the values and beliefs of East Tennesseans. He examines the rise of abolition and secession, and then
advances into the Civil War. Continued below...
Early in the
conflict, Union sympathizers burned a number of railroad bridges, resulting in occupation by Confederate troops and abuses
upon the Unionists and their families. The author also documents in detail the ‘siege and relief’ of Knoxville.
Although authored by a Unionist, the work is objective in nature and fair in its treatment of the South and the
Confederate cause, and, complete with a comprehensive index, this work should be in every Civil War library.
Recommended Viewing: The Civil War - A Film by Ken Burns. Review: The
Civil War - A Film by Ken Burns is the most successful public-television miniseries in American history. The 11-hour Civil War didn't just captivate a nation,
reteaching to us our history in narrative terms; it actually also invented a new film language taken from its creator. When
people describe documentaries using the "Ken Burns approach," its style is understood: voice-over narrators reading letters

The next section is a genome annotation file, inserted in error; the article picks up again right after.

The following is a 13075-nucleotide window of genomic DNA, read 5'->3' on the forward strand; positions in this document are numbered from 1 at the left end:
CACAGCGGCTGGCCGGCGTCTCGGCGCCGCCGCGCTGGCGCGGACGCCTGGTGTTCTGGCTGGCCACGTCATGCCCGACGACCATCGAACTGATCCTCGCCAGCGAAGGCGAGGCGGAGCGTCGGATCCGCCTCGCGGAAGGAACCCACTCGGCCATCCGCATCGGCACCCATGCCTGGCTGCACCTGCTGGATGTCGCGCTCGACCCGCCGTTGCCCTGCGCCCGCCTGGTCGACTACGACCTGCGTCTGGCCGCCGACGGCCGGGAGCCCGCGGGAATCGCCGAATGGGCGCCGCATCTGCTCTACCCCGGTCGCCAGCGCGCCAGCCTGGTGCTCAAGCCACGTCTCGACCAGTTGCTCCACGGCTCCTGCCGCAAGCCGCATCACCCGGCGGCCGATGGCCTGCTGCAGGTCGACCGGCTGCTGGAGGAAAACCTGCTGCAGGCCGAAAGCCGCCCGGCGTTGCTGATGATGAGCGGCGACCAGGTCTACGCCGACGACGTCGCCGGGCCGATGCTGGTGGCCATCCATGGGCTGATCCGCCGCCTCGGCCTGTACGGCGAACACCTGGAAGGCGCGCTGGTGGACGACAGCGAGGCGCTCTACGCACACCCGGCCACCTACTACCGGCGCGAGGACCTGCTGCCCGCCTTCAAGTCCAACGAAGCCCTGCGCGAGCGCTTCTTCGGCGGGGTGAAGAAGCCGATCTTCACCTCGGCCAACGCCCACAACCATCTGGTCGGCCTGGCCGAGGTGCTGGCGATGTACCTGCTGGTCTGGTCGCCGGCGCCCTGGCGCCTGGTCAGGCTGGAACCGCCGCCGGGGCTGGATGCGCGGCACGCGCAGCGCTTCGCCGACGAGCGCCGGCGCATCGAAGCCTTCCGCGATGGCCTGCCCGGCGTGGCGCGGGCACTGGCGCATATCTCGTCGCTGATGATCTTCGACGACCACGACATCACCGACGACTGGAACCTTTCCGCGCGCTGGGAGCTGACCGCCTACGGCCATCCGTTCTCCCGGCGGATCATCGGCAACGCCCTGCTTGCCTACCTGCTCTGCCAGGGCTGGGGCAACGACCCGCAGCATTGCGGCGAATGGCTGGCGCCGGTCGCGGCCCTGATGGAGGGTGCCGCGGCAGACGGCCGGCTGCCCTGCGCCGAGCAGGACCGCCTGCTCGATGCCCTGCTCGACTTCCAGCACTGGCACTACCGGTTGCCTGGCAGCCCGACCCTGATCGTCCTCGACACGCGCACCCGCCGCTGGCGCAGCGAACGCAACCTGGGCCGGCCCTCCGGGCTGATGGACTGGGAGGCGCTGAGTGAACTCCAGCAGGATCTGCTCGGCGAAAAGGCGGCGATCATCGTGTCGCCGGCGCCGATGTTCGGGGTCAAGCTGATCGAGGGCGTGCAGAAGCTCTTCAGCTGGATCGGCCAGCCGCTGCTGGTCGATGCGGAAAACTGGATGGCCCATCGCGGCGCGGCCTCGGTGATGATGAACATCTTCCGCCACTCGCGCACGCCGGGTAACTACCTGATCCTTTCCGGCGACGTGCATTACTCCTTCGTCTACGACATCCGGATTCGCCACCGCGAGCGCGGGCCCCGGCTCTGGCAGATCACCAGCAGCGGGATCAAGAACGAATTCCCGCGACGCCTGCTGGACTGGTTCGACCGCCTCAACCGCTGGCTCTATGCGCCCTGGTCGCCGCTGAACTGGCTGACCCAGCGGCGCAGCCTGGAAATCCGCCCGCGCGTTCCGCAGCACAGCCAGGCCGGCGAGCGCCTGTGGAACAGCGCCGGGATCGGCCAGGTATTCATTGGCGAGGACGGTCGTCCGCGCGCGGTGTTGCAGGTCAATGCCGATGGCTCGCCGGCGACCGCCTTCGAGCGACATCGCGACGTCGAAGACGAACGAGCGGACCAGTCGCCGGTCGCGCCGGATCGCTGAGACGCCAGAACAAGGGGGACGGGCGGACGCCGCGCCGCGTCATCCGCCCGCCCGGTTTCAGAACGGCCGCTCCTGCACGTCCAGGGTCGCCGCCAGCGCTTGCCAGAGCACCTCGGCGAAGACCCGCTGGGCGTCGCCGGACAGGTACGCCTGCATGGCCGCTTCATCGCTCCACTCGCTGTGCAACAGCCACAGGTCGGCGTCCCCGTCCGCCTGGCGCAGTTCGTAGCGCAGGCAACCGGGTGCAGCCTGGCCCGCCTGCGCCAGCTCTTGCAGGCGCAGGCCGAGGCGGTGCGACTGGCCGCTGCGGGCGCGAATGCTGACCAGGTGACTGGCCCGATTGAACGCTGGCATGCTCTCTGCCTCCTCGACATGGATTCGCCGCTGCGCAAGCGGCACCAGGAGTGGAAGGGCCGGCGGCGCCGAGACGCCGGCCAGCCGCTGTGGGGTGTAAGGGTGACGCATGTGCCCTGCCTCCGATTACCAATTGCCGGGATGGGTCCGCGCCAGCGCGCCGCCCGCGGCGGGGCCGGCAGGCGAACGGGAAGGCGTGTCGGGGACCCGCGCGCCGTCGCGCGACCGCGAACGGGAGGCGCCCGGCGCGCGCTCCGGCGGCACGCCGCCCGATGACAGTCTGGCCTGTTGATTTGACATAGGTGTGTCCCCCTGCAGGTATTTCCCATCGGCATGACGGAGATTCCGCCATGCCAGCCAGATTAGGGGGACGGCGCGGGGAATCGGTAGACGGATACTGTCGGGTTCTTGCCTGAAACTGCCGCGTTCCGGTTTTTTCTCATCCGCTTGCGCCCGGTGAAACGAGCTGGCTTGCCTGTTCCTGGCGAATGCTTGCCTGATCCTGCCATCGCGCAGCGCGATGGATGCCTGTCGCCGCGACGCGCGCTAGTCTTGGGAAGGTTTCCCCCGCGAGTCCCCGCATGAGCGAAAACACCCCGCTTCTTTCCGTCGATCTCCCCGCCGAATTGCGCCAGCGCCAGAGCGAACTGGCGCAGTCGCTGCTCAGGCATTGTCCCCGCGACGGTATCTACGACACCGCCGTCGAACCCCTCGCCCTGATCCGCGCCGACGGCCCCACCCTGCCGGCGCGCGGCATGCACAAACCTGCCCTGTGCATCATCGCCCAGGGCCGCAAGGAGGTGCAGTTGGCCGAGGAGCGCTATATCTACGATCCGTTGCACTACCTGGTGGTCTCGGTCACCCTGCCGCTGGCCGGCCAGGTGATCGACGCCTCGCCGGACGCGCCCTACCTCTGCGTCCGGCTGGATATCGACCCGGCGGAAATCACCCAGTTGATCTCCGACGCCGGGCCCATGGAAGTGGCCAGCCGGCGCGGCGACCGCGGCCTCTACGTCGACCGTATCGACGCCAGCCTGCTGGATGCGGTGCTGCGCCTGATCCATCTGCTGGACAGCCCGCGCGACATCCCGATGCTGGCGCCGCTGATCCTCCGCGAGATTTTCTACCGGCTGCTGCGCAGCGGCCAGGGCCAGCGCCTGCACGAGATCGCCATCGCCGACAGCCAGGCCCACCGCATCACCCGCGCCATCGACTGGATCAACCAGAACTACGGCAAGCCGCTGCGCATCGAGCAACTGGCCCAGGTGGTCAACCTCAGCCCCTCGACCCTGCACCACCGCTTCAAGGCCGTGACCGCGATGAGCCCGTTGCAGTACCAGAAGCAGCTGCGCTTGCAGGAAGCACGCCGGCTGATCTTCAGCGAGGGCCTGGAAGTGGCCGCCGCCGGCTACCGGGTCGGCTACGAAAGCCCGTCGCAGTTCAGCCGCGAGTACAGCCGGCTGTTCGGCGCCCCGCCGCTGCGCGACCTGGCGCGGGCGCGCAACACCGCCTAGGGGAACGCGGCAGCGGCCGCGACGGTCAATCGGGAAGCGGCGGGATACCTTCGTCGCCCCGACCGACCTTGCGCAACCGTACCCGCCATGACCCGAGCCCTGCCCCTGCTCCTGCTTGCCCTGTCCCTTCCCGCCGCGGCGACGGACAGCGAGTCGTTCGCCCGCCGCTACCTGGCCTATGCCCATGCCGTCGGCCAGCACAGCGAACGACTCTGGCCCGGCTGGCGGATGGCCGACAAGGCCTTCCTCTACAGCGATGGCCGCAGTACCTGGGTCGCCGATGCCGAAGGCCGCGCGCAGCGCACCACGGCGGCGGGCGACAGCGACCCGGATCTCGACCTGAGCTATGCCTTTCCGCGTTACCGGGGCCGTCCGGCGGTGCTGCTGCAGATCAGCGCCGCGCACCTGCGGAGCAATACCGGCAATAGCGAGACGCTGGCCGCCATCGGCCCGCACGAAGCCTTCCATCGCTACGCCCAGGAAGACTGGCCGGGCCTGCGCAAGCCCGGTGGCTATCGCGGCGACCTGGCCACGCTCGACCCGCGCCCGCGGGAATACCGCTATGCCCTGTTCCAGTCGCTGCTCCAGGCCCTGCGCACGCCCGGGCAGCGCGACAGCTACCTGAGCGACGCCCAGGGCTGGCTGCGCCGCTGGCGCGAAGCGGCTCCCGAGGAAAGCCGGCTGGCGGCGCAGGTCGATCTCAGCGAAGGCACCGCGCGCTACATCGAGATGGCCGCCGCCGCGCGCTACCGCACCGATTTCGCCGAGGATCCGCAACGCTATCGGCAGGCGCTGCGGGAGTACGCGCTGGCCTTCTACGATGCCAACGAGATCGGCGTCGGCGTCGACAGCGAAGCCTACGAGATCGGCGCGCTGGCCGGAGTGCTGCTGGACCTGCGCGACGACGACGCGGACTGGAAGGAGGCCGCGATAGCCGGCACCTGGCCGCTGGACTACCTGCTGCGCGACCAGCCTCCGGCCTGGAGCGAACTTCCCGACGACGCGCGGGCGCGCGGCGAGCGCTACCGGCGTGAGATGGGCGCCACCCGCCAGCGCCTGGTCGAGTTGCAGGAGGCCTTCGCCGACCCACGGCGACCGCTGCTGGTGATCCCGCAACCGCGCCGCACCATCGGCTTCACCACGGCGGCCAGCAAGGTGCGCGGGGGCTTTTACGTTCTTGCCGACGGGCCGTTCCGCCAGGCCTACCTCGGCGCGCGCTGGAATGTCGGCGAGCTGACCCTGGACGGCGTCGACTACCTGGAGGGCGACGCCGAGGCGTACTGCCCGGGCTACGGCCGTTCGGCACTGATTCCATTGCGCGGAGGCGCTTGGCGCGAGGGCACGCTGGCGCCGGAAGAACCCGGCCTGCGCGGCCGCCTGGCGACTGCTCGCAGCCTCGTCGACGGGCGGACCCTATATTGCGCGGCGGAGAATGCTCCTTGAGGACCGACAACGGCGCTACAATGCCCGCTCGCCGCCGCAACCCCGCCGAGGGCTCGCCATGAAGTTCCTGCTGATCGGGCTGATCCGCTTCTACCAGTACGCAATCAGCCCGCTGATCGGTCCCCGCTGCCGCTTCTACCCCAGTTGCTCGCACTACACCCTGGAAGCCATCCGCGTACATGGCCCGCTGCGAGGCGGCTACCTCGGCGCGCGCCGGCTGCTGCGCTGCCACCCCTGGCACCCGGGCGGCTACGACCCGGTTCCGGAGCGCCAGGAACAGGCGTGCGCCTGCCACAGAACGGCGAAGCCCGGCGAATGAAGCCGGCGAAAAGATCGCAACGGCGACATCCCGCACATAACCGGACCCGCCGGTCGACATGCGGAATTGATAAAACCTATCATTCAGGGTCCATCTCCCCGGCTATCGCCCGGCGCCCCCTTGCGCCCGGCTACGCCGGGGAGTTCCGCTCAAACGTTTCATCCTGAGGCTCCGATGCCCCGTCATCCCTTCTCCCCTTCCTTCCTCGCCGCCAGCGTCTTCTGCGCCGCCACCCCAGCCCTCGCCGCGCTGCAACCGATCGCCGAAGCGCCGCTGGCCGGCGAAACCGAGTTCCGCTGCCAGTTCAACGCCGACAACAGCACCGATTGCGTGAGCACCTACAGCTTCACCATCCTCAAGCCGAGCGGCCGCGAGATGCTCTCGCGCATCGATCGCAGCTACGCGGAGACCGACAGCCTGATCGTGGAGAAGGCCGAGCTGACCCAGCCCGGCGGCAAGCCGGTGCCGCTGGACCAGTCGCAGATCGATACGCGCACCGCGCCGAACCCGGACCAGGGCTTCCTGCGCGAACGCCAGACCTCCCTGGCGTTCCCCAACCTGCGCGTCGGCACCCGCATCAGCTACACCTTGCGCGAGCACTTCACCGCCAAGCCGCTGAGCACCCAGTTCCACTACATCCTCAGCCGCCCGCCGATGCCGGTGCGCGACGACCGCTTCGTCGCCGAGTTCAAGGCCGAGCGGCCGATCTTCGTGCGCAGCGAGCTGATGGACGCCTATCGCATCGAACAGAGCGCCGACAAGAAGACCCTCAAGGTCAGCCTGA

and documents dramatically and stating the writer's name at their conclusion, fresh live footage of places juxtaposed with
still images (photographs, paintings, maps, prints), anecdotal interviews, and romantic musical scores taken from the era
he depicts. Continued below...
The Civil War uses all of these devices to evoke atmosphere and resurrect an event that many knew
only from stale history books. While Burns is a historian, a researcher, and a documentarian, he's above all a gifted storyteller,
and it's his narrative powers that give this chronicle its beauty, overwhelming emotion, and devastating horror. Using the
words of old letters, eloquently read by a variety of celebrities, the stories of historians like Shelby Foote and rare, stained
photos, Burns allows us not only to relearn and finally understand our history, but also to feel and experience it. "Hailed
as a film masterpiece and landmark in historical storytelling." "[S]hould be a requirement for every
Reading: Portals to Hell: Military
Prisons of the Civil War. Description:
The military prisons of the Civil War, which held more than four hundred thousand soldiers and caused the deaths of fifty-six
thousand men, have been nearly forgotten. Lonnie R. Speer has now brought to life the least-known men in the great
struggle between the Union and the Confederacy, using their own words and observations as
they endured a true “hell on earth.” Drawing on scores of previously unpublished firsthand accounts, Portals to